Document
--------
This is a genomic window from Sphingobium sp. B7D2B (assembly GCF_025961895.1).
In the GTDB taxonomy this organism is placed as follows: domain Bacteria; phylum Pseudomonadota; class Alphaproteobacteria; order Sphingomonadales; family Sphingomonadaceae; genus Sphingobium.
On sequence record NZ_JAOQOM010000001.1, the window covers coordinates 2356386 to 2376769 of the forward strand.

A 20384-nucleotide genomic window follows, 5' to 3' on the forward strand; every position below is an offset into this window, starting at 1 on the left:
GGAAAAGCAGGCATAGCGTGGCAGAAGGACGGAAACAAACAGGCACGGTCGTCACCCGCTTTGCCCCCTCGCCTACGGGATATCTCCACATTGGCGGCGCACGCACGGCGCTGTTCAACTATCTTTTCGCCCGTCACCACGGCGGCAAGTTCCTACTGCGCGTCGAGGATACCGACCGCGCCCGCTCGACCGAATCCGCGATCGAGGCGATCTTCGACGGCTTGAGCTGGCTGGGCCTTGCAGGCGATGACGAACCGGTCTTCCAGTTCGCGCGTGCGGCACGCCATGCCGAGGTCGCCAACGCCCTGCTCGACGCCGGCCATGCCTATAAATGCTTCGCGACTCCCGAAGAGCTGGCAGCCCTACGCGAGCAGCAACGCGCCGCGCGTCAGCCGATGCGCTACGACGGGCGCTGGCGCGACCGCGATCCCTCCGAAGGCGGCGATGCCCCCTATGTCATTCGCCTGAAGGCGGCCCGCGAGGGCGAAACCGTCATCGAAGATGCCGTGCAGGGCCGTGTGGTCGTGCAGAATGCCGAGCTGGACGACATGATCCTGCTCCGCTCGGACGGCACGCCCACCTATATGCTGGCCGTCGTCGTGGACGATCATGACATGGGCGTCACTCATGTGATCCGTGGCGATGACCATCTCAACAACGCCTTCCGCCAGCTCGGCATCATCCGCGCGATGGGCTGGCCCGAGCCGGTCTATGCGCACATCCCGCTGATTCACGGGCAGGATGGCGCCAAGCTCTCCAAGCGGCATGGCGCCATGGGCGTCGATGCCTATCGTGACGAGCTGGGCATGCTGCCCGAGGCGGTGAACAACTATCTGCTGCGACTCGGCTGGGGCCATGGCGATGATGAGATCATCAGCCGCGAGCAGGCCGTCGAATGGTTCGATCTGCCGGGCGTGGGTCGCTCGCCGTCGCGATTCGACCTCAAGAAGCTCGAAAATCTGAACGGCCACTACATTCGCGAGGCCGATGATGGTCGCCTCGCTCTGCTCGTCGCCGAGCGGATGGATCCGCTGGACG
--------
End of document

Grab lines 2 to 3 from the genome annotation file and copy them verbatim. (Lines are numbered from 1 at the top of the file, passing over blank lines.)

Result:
In the GTDB taxonomy this organism is placed as follows: domain Bacteria; phylum Pseudomonadota; class Alphaproteobacteria; order Sphingomonadales; family Sphingomonadaceae; genus Sphingobium.
On sequence record NZ_JAOQOM010000001.1, the window covers coordinates 2356386 to 2376769 of the forward strand.